Murder in the Montiaghs on Christmas Night

by Jim McIllmurry

Charles MageeLurgan courthouse was packed to capacity on Thursday the 11th of January 1877 as three people appeared on the charge of murder.

William Gilkinson was murdered at Derrytagh North near Lurgan on Christmas night 1877. The first witness was Sarah Gilkinson, widow of the deceased. She identified the three accused as Patrick Haughian, James Donnelly and Mary Taggart. She said she was sitting with her husband and friends on Christmas night when the door knocked at 9.30pm. She said her six children were in bed. Her husband opened it to find the three accused stood there. She said they pushed in and said her husband was not raising his sons correctly. When her husband asked why, Haughian said they were cursing the pope. A man called Murray who was their guest that evening said it was not the sons of William Gilkinson that said it, but a man called Robert Docherty. His widow claimed Patrick Haughian then grabbed William Gilkinson by the throat and Mary Taggart pushed him from behind and they brought him to the front of the house, then she heard a dull bang and went out to find her husband lying still. Eliza Gilkinson and Samuel Gilkinson, brother and sister of the deceased who were also present that night gave similar evidence.

Doctor Hannah was called next, he said he had examined the man the next morning and found a three and a half inch fracture to the back of the skull. He examined the area where he fell and said it was soft boggy ground and a fall could not have caused the fracture. He said the man remained unconscious and later died. John Murray said he was in the home of William Gilkinson that Christmas night when Patrick Haughian, James Donnelly and Mary Taggart came in. He said William Gilkinson lifted a bread knife and ordered them out, he still had the knife in his hand as if left. He said he went out a short time later with Sarah Gilkinson after hearing a bang. He examined William Gilkinson and ran to get help, when he could not find help he returned to the house and helped carry William Gilkinson to a bed. He did not stay with the injured man because young Gilkinson was looking to leave the house to take life. All three were brought to prison to await trail in Armagh court for the offence of murder.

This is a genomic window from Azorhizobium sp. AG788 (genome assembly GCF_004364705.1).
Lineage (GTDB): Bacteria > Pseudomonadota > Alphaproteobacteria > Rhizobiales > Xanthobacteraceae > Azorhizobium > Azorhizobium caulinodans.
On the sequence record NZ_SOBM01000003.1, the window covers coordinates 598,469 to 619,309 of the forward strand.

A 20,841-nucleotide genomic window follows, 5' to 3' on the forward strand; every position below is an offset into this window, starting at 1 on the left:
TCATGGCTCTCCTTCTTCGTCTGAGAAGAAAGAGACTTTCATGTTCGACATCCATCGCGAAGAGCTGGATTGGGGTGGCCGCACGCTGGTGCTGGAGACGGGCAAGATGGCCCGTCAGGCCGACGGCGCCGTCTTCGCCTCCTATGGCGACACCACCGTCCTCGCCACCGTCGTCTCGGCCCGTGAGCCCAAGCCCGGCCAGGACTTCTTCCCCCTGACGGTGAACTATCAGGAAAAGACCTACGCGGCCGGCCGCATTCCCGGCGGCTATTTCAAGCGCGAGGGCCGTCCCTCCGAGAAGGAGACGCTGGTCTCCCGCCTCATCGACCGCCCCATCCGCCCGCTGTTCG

The trial took place on March the 1st in Armagh. Defence for Donnelly asked he be released as he had nothing to do with it, the judge accepted this and said he would release him after he gave evidence. Donnelly took the stand and said Patrick Haughian went to the house of Gilkinson after a dispute earlier in the day between them, he said Mary Taggart only entered the house to get Patrick Haughian out of it. He said William Gilkinson was the worse for wear with drink and came at Haughian with closed fists telling him he could never beat a Docherty, then he lifted a bread knife. He said they went outside of the house, Gilkinson was swinging the knife around in a wild fashion, he said it was a man called Mc Caughley hit Gilkinson over the head with a shovel, Haughian was several yards away from Gilkinson when it happened. He said this man McCaughley had since left the country. At the trial it was told that Patrick Haughian and Thomas Gilkinson were in fact close friends and often in each otherís houses.

The judge directed that both Donnelly and Taggart be released without charge. He directed the jury that Patrick Haughian be found guilty of manslaughter and not murder. The judge then passed sentence. He said you stand as a dreadful example of a friendship ruined by petty squabbling and intoxication. Because of this, you have left this woman a widow. Patrick Haughian was sentenced to seven years for the crime of Manslaughter. After the trail, Sarah Gilkinson brought a case of compensation for the loss of her husband of £1,000. She was awarded £220 and her children a total of £180.

Our thanks to Jim for his kindness in giving us permission to publish these stories here.

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